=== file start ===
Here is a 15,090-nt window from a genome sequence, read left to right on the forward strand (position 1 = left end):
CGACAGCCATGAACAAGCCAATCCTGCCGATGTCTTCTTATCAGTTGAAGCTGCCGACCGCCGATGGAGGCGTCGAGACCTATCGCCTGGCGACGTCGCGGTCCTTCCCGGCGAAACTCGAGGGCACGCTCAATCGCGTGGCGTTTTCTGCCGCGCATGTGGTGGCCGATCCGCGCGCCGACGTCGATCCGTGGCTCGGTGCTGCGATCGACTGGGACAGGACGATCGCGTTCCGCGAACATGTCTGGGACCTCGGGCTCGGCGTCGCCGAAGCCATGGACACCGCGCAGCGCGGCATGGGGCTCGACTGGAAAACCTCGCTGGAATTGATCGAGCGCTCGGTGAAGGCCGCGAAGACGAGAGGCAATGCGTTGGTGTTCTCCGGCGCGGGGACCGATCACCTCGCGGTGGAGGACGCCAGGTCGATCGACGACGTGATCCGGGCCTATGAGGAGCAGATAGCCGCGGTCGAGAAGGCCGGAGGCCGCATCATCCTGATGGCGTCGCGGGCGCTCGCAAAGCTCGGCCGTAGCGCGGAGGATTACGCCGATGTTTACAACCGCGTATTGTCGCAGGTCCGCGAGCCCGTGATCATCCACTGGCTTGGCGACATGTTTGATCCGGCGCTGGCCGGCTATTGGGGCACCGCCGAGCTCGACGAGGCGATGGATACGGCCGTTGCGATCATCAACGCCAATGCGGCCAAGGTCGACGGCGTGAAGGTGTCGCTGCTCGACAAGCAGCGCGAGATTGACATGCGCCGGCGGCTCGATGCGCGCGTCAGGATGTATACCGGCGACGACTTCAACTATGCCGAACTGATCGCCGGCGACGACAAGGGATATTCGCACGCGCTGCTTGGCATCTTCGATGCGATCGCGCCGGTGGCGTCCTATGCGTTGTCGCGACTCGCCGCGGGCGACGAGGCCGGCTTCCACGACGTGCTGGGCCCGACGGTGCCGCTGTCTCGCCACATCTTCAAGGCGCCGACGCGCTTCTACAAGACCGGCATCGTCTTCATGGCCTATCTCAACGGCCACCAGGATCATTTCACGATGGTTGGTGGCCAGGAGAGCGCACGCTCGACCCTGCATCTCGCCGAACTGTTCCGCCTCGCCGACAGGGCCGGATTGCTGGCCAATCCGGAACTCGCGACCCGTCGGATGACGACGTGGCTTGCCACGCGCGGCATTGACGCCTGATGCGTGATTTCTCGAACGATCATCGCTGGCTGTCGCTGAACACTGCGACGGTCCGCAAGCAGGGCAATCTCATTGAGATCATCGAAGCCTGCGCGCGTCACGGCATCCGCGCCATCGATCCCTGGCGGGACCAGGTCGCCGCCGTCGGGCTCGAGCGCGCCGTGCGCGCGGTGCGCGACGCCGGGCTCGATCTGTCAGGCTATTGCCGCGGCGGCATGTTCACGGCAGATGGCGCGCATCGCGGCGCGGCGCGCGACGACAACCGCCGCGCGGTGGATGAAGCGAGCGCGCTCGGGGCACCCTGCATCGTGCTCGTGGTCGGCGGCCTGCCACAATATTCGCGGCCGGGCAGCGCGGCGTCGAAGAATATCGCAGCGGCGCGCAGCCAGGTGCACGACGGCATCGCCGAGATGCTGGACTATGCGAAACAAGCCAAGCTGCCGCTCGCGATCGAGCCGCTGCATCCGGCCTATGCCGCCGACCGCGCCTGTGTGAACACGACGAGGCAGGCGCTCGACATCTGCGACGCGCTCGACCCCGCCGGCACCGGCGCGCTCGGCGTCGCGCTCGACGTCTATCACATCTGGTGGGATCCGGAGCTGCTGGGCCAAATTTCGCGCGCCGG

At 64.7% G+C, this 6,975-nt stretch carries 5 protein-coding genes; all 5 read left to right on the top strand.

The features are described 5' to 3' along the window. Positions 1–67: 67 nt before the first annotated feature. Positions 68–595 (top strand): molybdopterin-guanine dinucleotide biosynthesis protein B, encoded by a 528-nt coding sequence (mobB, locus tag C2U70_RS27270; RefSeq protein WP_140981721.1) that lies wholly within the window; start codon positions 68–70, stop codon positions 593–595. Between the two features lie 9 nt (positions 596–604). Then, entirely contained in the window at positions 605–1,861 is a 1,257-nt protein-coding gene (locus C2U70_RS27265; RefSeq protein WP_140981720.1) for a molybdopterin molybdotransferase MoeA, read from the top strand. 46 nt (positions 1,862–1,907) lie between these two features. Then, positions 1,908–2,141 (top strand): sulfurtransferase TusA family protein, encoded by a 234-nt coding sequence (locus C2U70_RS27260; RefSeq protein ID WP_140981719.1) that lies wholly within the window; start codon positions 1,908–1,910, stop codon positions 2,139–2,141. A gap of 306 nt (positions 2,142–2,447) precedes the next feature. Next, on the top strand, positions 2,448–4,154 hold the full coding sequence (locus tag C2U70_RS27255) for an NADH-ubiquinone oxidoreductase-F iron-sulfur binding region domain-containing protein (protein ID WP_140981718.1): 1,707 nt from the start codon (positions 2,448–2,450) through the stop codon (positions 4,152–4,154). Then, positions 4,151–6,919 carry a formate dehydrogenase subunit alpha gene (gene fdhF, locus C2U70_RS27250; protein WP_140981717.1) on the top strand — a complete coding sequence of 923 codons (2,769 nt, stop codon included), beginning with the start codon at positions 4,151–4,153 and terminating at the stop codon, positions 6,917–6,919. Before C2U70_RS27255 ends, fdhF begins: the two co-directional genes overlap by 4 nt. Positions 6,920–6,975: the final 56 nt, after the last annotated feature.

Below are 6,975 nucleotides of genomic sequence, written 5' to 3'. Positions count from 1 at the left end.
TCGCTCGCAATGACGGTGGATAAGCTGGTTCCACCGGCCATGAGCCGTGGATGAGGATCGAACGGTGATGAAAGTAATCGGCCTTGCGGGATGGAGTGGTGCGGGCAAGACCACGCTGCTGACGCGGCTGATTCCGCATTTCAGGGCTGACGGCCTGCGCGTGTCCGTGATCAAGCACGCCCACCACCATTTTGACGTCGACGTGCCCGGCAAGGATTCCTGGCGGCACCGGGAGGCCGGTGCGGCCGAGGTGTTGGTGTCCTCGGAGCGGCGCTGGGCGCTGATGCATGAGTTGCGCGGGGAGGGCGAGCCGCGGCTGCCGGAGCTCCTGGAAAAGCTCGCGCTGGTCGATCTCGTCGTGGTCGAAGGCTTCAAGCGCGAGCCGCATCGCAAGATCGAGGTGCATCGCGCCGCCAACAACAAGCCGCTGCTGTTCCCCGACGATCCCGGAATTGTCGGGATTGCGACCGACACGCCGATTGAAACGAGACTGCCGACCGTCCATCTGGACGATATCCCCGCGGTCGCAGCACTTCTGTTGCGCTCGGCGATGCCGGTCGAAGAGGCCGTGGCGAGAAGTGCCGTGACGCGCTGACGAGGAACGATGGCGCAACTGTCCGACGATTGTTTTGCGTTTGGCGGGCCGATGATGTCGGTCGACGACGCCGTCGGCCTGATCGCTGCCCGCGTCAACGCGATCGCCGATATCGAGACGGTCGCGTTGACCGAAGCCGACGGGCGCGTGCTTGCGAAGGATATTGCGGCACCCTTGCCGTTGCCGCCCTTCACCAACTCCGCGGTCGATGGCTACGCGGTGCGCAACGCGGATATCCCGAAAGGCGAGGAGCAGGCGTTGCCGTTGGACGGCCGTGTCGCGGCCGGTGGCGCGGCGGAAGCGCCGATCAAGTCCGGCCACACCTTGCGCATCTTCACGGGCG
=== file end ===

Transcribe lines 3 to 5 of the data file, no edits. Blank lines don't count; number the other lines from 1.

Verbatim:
At 64.7% G+C, this 6,975-nt stretch carries 5 protein-coding genes; all 5 read left to right on the top strand.

The features are described 5' to 3' along the window. Positions 1–67: 67 nt before the first annotated feature. Positions 68–595 (top strand): molybdopterin-guanine dinucleotide biosynthesis protein B, encoded by a 528-nt coding sequence (mobB, locus tag C2U70_RS27270; RefSeq protein WP_140981721.1) that lies wholly within the window; start codon positions 68–70, stop codon positions 593–595. Between the two features lie 9 nt (positions 596–604). Then, entirely contained in the window at positions 605–1,861 is a 1,257-nt protein-coding gene (locus C2U70_RS27265; RefSeq protein WP_140981720.1) for a molybdopterin molybdotransferase MoeA, read from the top strand. 46 nt (positions 1,862–1,907) lie between these two features. Then, positions 1,908–2,141 (top strand): sulfurtransferase TusA family protein, encoded by a 234-nt coding sequence (locus C2U70_RS27260; RefSeq protein ID WP_140981719.1) that lies wholly within the window; start codon positions 1,908–1,910, stop codon positions 2,139–2,141. A gap of 306 nt (positions 2,142–2,447) precedes the next feature. Next, on the top strand, positions 2,448–4,154 hold the full coding sequence (locus tag C2U70_RS27255) for an NADH-ubiquinone oxidoreductase-F iron-sulfur binding region domain-containing protein (protein ID WP_140981718.1): 1,707 nt from the start codon (positions 2,448–2,450) through the stop codon (positions 4,152–4,154). Then, positions 4,151–6,919 carry a formate dehydrogenase subunit alpha gene (gene fdhF, locus C2U70_RS27250; protein WP_140981717.1) on the top strand — a complete coding sequence of 923 codons (2,769 nt, stop codon included), beginning with the start codon at positions 4,151–4,153 and terminating at the stop codon, positions 6,917–6,919. Before C2U70_RS27255 ends, fdhF begins: the two co-directional genes overlap by 4 nt. Positions 6,920–6,975: the final 56 nt, after the last annotated feature.

Below are 6,975 nucleotides of genomic sequence, written 5' to 3'. Positions count from 1 at the left end.